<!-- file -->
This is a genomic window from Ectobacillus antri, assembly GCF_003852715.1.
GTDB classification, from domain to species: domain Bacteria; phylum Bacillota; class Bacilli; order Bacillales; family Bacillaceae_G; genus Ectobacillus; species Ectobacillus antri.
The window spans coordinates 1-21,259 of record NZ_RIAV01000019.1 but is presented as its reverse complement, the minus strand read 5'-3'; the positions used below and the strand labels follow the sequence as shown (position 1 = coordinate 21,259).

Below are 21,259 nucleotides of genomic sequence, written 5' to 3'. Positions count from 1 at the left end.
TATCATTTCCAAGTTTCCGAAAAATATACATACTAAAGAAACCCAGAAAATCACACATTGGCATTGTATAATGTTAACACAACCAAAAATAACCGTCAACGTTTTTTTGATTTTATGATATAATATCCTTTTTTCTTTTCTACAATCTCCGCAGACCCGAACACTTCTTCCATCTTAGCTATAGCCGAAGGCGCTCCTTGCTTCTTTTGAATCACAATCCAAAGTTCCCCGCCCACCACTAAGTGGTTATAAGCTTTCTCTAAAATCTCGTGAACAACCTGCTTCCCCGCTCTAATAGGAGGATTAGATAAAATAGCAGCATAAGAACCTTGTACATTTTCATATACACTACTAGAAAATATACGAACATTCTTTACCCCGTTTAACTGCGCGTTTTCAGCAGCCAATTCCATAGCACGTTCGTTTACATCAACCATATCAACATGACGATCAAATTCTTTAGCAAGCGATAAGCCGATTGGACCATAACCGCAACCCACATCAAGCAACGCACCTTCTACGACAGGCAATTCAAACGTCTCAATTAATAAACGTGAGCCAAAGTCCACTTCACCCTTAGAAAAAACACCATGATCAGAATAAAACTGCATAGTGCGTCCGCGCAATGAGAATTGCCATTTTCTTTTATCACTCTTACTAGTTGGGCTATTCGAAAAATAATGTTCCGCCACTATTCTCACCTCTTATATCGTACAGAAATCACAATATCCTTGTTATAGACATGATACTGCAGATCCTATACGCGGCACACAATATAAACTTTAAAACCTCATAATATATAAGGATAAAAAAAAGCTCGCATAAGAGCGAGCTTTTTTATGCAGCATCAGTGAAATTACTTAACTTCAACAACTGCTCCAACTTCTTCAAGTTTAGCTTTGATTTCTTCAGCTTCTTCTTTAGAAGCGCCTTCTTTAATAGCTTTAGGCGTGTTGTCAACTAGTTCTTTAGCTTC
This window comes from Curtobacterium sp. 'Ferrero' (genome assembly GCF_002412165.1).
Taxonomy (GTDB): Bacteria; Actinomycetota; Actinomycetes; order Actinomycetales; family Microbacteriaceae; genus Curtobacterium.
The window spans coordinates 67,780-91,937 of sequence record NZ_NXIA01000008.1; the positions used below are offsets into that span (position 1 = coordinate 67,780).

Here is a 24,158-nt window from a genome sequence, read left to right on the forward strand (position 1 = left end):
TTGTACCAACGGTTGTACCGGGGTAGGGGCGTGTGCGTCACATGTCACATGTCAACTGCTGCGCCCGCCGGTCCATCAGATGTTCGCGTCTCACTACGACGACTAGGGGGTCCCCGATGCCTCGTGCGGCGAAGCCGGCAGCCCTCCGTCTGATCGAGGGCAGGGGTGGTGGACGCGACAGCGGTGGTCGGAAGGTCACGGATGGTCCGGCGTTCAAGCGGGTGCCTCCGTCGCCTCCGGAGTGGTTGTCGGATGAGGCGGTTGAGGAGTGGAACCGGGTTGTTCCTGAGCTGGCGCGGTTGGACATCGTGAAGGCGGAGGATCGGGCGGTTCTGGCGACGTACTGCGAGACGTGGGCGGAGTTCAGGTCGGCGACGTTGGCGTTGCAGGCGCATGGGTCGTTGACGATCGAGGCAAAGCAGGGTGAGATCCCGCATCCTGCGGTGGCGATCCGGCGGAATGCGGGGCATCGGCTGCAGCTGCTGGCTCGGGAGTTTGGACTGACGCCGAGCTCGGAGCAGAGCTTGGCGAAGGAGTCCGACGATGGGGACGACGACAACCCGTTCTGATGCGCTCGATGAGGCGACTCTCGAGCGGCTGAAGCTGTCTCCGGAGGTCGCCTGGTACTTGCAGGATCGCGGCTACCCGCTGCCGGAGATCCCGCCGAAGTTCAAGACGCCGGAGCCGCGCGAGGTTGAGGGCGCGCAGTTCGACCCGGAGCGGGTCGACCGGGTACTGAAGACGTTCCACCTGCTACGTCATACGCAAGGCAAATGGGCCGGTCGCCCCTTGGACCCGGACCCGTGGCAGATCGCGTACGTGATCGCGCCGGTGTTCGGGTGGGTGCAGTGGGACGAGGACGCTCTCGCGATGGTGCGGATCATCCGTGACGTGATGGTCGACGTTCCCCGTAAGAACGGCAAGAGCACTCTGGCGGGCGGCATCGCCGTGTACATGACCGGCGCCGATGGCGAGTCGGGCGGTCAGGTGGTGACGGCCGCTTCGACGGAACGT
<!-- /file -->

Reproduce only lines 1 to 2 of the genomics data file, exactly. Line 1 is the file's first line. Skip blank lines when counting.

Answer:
This is a genomic window from Ectobacillus antri, assembly GCF_003852715.1.
GTDB classification, from domain to species: domain Bacteria; phylum Bacillota; class Bacilli; order Bacillales; family Bacillaceae_G; genus Ectobacillus; species Ectobacillus antri.